The world today is facing immense challenges that not just impact the quality of our lives—some even impact the long-term habitability of our planet itself. The challenges are sweeping in their scope and complexity, such as poverty, hunger, lack of education, and gender inequality. These challenges will not be solved with government action alone. Rather, significant progress requires the meaningful involvement of organizations—particularly for-profit enterprises. Nevertheless, managers need guidance and rigorous frameworks to efficiently and effectively make progress in providing solutions to these systemic challenges. In the pursuit of this cause, we argue that academic researchers—specifically service researchers—are uniquely positioned to contribute to this cause.
The goal of this paper is to provide a framework for guiding social innovation in service (SIS), defined as the creation of novel, scalable, and sustainable market-based service offerings that solve systemic societal problems. Through a review and synthesis of transdisciplinary literatures, we establish a basis for the conceptual framework proposed for SIS. It is argued that the primary unit of SIS is the service firm and that there are micro, meso, and macro level actors and enablers in the ecosystem that can help bring about and implement social innovation in service. Actors are the individuals, groups or entities that are involved in initiating, influencing and/or implementing SIS while enablers are those factors that facilitate initiation, influence and /or implementation of SIS.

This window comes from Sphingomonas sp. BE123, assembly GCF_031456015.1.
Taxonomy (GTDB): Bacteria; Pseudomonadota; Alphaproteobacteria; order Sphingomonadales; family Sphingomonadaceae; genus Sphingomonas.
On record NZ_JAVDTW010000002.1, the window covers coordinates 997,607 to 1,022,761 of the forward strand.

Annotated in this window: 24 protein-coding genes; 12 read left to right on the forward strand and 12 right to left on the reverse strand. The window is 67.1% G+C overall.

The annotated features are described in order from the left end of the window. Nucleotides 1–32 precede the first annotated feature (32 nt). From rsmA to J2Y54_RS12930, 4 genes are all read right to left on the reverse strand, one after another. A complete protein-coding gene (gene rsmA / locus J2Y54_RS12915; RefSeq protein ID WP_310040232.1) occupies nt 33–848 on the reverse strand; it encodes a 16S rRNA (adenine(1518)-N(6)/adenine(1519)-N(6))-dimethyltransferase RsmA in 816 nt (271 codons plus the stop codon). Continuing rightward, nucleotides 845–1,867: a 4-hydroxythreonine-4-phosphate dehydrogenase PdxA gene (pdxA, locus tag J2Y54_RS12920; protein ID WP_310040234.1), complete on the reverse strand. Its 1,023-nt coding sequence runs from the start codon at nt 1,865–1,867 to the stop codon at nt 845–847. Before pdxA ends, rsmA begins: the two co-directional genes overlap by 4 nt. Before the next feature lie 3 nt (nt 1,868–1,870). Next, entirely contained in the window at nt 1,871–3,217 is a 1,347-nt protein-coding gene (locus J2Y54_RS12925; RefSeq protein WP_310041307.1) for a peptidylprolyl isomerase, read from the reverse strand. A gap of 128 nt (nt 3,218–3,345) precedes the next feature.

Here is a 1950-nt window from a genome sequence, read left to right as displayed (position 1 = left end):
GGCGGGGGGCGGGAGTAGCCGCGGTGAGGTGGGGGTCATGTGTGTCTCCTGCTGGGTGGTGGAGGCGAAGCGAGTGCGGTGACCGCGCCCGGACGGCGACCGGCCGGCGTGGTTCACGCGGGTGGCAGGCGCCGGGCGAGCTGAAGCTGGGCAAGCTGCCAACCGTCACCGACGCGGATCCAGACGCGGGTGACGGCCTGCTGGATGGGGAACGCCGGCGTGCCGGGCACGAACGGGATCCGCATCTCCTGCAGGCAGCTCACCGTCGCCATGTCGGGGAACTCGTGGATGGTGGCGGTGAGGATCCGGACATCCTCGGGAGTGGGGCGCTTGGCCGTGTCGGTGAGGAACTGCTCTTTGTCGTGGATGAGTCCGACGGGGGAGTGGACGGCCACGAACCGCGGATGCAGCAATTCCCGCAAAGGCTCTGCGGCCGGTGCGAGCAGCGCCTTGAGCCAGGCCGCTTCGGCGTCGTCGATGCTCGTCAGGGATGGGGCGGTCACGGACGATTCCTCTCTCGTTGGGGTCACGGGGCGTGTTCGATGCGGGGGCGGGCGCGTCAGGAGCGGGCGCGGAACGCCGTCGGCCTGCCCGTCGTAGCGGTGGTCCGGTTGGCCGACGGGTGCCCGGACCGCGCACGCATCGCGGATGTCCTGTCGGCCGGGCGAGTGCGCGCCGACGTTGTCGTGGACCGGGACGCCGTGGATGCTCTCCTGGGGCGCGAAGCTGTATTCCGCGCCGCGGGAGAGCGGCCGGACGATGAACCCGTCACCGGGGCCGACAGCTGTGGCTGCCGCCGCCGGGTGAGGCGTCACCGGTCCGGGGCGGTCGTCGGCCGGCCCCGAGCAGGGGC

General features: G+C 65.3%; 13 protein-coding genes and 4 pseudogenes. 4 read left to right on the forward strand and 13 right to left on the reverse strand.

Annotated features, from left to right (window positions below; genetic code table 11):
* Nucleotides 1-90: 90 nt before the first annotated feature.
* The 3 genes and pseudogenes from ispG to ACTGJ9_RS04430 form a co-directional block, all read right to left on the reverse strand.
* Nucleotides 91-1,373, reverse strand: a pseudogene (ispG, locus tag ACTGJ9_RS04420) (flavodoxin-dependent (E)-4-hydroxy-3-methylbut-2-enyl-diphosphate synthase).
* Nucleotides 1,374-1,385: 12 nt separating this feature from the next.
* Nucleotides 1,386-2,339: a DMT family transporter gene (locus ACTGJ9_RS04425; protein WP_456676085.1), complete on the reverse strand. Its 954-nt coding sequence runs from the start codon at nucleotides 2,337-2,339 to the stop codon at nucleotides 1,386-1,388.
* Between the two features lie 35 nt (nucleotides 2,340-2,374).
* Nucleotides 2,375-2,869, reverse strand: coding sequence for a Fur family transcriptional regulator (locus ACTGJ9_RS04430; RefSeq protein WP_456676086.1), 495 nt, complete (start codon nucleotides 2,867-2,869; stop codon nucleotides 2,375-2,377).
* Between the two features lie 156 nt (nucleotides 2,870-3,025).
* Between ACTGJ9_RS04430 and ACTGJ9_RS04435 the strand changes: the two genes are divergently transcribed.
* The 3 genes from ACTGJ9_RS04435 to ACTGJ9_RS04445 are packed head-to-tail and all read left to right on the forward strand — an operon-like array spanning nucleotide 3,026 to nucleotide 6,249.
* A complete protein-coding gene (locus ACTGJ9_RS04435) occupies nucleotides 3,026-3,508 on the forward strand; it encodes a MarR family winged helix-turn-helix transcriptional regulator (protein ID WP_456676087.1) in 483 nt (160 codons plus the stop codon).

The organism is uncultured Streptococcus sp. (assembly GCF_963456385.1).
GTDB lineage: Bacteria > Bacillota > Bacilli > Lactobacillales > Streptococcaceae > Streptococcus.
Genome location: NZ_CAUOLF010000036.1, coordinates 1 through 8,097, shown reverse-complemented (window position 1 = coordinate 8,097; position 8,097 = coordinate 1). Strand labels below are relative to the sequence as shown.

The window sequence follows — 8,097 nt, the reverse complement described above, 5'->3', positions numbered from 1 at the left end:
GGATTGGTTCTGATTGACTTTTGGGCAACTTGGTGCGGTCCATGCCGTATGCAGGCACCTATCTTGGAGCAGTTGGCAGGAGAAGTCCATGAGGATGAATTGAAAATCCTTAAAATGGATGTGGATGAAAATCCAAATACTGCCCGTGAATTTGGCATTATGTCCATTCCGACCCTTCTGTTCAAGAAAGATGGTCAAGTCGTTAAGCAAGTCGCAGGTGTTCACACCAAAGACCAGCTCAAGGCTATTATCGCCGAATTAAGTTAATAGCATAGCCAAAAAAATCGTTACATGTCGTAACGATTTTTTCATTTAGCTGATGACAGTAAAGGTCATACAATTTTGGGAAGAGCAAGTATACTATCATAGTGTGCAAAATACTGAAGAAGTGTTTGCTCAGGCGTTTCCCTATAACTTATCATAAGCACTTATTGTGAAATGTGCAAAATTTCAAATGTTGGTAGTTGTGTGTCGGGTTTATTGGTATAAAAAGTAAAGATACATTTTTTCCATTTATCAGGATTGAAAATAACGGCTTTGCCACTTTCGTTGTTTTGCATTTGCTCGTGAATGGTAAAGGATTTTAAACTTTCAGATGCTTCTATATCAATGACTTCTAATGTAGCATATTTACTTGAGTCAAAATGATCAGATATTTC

The micro level actors encompass individuals within a company who are catalysts for SIS. These individual actors bring forth and use their resources in interacting with other actors at the micro-level or higher levels. The roles of these individuals may range from front-line service employees to managers to C-level executives within the company. The proposed individual level enablers that facilitate SIS are: psychological capital, risk-taking, and compassion.
The meso level actor describes the company and enablers describe company characteristics and processes that are the catalyst for SIS. The latter is what enables effective social innovation processes within the company. The proposed company level enablers that facilitate SIS are: organizational culture, institutional elements, empowerment, and leadership.
At the macro level, actors are organizations or groups external to the company and consisting of various entities such as service organizations, communities, non-governmental organizations (NGOs) and governments that the company interacts with. The proposed macro level enablers that facilitate SIS are: economic factor, government policy and technology.
This paper contributes to the social innovation and service literature by: (a) offering a new, scientifically supported view of corporate social innovation; (b) providing managers with a framework to guide social innovation within their company; and (c) directing service scholars to research issues necessary to advance corporate social innovation in service.